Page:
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when we need to kill a pet
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Joined: 23 Nov 2007
Location: Grand Forks ND USA

PostPosted: 2007.12.07(Fri)17:35    Post subject: when we need to kill a pet Reply with quote

Part of the duty of any pet owner is the understanding that you are going to be in control of the death of your pet.

I don't believe it's very good to say to yourself, "Oh maybe the pet will just die in their sleep when they get old and I will not have to deal with it"
I think thats being a poor pet owner , and shows you don't understand the duty you have to your pet and the position you have in their lives.

You have to always remember this when you think of getting that new kitten or puppy.

Our fish pets, cats and dogs have only us to feed them and to care for them.
Part of the trade-off with the love and joy our pets bring us is the pain we both must suffer when the time comes for our pet to die.

Remember, we are their "Masters"
We have taken to ourselves the powerfull position of nature.
Being in the place of nature means we have to face the role with the understanding that part of our duty is to control not only the way our pet lives, but also the way our pet dies.

But we don't have to copy nature.
We can work to bring a human kindness to the life of our pets that they would not know in the wild.
For in wild nature, such animals die most of the time in the jaws of another animal.

As the "master" of our pets, we must understand that the quality of life , and the quality of death, that our pet receives is all up to us.
As such I fully understand the human need to find as pain-free a death for a beloved pet as we can.
I have owned many dogs and I have tried but it is hard to forget the last look they gave me as we put them down.

With pet fish or wild food fish we catch, we don't have to go crazy in concern for them because it's foolish to worry about the "feelings" of a fish .
Fish and humans are totally different and we only fool ourselves if we think we can understand what they are thinking.

However there is nothing wrong with seeking to put them to death as fast as we can.
With most wild fish I catch with hook and line, a good "bang" on their heads mostly stuns them enough to allow me kill them by other means.
I would say that about the best and most pain-free way to kill a pet fish would be to wack real hard in their heads, then place in a plastic bag and into the freezer .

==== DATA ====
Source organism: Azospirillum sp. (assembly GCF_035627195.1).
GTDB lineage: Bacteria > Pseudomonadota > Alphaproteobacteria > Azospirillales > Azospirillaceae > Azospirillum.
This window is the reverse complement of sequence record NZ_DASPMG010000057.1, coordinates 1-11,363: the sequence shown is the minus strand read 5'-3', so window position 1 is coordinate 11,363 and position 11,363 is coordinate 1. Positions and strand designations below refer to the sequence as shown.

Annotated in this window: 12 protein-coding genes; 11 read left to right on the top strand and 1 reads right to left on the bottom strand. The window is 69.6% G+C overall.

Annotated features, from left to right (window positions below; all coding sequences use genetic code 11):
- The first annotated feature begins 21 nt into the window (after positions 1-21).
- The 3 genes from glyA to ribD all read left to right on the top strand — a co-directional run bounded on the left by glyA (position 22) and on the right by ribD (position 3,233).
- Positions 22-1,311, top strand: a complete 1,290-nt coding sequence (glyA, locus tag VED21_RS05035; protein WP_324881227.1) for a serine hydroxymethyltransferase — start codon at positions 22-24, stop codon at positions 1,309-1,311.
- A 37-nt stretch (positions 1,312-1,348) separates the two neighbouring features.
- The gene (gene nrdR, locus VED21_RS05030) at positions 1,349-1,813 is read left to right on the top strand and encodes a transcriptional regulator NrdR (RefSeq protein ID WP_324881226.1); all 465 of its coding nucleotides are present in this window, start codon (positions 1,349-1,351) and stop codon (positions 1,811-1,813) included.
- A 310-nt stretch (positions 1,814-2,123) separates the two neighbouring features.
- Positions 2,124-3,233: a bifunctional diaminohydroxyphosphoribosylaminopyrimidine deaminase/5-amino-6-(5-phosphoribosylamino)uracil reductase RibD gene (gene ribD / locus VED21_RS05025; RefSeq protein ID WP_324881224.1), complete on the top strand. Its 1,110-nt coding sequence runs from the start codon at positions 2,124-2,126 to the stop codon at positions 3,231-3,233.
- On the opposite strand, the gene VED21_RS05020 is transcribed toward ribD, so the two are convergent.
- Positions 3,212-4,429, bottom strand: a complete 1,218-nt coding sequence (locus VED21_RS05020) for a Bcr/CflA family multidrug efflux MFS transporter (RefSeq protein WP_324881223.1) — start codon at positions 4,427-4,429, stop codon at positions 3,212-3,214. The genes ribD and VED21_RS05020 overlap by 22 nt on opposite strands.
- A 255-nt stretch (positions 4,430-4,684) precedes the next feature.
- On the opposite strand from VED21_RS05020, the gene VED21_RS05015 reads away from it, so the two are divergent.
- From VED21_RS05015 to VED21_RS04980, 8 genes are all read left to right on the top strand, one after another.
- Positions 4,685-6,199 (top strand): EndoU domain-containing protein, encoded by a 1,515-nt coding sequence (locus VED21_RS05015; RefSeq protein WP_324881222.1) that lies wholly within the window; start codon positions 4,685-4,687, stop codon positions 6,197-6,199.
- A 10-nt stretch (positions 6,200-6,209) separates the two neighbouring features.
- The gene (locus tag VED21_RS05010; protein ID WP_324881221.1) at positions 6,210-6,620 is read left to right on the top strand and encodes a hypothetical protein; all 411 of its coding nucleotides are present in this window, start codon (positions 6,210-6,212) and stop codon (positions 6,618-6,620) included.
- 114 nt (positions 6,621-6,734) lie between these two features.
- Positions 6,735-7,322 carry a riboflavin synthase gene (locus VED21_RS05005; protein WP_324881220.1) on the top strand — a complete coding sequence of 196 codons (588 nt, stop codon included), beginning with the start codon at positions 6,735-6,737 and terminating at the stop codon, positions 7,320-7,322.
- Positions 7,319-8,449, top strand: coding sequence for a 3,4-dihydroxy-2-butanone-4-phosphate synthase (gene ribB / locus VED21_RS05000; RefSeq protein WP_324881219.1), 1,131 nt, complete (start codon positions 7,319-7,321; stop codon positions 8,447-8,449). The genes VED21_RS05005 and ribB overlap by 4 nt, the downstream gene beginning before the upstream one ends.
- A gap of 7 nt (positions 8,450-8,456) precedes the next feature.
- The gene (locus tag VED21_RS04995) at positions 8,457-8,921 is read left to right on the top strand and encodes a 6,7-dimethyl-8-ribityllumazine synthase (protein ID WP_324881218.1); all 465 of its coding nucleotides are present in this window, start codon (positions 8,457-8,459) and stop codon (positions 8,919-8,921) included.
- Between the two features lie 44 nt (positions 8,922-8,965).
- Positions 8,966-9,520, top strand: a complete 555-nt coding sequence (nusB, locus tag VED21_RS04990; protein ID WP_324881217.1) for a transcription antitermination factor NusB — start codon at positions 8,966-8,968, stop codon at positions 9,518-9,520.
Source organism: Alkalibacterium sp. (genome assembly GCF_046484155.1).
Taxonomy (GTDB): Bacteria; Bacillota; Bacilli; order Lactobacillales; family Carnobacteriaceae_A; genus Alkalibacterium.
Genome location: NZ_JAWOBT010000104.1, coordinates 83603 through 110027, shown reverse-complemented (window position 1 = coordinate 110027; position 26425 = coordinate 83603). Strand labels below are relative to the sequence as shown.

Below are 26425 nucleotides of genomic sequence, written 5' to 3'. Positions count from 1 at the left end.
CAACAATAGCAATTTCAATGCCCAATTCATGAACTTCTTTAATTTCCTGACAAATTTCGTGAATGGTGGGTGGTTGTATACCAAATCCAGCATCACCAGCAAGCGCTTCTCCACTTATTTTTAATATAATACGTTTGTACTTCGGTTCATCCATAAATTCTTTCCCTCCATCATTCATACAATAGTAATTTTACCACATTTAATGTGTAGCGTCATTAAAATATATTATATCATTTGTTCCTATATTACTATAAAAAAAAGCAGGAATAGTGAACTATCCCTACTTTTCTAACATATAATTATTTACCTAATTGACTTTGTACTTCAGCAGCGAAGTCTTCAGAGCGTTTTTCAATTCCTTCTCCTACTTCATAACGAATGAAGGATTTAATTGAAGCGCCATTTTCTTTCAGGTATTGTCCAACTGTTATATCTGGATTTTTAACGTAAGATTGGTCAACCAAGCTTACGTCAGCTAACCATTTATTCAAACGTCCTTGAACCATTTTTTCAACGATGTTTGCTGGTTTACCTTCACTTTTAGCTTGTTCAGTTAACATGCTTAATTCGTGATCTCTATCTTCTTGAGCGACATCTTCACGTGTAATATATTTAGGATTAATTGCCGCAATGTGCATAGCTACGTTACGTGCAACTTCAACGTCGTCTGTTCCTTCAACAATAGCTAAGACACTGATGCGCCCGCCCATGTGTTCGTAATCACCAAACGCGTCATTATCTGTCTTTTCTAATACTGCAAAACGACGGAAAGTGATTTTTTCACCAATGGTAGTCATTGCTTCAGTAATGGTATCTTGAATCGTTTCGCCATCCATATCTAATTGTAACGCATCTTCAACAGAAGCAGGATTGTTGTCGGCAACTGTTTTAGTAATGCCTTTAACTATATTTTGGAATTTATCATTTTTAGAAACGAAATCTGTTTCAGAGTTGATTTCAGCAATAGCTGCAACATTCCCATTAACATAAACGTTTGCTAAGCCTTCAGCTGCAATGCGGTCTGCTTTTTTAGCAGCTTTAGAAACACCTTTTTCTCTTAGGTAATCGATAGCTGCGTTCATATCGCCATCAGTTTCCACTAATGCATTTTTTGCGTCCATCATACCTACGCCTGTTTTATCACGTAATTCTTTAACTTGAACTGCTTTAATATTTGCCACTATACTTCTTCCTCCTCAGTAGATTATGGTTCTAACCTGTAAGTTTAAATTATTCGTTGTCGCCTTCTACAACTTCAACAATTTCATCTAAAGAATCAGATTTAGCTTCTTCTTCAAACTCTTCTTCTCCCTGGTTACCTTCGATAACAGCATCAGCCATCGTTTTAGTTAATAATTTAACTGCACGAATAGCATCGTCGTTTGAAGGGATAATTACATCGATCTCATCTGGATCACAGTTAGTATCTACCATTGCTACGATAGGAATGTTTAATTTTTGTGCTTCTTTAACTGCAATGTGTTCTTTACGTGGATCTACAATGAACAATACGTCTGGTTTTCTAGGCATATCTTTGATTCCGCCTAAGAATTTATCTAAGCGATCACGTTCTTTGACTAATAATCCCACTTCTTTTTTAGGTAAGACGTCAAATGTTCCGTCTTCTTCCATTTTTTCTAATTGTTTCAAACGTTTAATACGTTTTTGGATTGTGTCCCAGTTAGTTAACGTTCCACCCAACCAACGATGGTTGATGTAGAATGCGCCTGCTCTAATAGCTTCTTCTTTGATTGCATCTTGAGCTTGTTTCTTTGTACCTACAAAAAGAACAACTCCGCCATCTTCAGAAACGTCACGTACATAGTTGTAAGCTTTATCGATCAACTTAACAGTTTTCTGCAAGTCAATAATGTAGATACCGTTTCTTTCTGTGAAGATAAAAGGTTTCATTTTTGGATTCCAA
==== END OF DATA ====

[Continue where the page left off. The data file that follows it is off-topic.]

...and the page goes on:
The wack in the head makes them numb, and the freezer for a cold-blooded animal is a very calm way to die.

Calm not only for the fish, but also for us the fish owners.

It is VERY important for both the fish and the fish owner that the needed death of a pet fish happen as cleanly and as calmly as can be done.
Not only to shorten the suffering of the dear pet, but also so as to not cause too much suffering on the part of the fish owner, to the point where future fish ownership becomes in doubt.

Thus the need and duty we have as the masters of our many pets, to understand the role we have in their lives and deaths.

And to do what needs to be done as best we can, understanding the importance of our roles, and once the work of ending a pets life is finished, also understanding the need we owe ourselves to not let this last duty we perform change us away from keeping future pets.

Last edited by alan on 2007.12.07(Fri)18:38; edited 1 time in total
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Joined: 23 Nov 2007
Location: Grand Forks ND USA

PostPosted: 2007.12.07(Fri)18:34    Post subject: Reply with quote

I keep Koi fish.
I love Koi, I like the fact that they grow nice and big, and really do interact with me as I walk by their aquarium.

But I also know that one day, when I see that a Koi of mine has reached the end of their stay in my life, that it's up to me to end their life.

With past Koi that were real big, I have to expect that with any such big fish, there is going to be a struggle.
There is going to be a understanding that when I catch the fish this next time in my dip net, that this will also be the last time I will need to do that.

Being ready in mind, as well as getting things ready for the "moment" is important.
It's human to have doubts, it's human to feel sorry for your pet.
It's human to stumble in the moment when you needed to act with speed.
But it's also human to understand the bigger concepts that come with pet ownership.
And it's human to face a hard challenge like this and become stronger from it.

Whatever means you use, it's best to be all set to go, so that you are able to control as best you can, the way you go about this last act of pet ownership.
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